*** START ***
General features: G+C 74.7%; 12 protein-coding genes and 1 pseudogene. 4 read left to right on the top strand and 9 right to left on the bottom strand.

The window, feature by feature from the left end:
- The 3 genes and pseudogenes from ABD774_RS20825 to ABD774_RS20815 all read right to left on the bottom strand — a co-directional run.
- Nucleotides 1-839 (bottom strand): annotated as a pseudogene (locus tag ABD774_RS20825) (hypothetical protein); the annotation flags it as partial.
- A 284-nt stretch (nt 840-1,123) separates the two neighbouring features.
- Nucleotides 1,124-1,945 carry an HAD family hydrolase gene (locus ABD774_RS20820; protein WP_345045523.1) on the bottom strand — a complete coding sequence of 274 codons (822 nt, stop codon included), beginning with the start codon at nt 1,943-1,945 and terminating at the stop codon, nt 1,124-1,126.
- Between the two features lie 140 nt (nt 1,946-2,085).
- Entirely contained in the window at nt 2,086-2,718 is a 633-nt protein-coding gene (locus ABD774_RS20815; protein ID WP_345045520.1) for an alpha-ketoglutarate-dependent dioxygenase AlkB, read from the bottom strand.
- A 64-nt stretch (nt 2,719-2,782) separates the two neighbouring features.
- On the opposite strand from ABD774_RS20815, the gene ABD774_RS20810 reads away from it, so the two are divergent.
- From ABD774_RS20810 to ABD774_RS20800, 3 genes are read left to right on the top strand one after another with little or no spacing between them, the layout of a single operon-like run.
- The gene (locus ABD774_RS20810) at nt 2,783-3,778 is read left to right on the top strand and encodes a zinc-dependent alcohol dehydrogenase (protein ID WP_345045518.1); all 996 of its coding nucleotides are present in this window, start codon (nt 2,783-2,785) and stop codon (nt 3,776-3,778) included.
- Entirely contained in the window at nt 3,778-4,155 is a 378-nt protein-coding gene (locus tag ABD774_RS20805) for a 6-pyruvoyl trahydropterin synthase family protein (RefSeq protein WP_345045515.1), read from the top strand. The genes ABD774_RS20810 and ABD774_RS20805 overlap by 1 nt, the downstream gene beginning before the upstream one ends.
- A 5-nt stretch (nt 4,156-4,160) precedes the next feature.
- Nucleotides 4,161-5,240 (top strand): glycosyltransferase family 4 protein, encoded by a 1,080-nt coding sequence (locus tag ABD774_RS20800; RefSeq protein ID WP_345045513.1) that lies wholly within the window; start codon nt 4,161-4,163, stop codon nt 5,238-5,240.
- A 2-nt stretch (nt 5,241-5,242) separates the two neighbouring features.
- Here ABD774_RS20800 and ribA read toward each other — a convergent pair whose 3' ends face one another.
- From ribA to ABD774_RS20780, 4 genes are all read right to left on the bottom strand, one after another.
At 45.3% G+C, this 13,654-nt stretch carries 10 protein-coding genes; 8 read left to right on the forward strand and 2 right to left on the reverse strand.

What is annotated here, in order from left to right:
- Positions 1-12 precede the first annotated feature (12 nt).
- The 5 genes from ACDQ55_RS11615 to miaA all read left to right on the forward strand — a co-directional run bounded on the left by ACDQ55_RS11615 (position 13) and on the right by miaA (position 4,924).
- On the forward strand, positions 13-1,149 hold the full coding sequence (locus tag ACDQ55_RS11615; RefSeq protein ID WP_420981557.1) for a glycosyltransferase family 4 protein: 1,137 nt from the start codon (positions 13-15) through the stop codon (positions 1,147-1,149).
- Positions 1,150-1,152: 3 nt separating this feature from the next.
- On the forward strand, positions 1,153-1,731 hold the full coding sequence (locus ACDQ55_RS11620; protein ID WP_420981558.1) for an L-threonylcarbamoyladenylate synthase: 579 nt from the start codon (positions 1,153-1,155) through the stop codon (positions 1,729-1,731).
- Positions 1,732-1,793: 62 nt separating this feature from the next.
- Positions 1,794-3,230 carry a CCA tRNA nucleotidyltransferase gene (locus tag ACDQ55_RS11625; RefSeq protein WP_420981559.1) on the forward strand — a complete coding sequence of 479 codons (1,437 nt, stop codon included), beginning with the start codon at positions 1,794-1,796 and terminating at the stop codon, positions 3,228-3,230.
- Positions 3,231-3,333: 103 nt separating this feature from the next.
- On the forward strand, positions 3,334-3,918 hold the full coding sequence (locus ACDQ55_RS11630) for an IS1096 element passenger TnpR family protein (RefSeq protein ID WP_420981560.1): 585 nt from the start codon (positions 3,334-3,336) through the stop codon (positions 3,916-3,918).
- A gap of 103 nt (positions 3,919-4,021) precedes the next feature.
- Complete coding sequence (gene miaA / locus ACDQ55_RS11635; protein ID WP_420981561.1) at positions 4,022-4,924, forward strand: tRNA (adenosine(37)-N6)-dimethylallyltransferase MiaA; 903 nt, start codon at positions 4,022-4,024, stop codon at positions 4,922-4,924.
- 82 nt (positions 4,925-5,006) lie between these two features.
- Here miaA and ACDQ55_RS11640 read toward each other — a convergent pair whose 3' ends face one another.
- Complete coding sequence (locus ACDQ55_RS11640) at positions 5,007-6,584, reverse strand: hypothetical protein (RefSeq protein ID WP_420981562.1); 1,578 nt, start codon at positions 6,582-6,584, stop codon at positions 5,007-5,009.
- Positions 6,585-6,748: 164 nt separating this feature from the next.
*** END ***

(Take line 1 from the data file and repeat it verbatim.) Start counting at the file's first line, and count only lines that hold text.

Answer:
General features: G+C 74.7%; 12 protein-coding genes and 1 pseudogene. 4 read left to right on the top strand and 9 right to left on the bottom strand.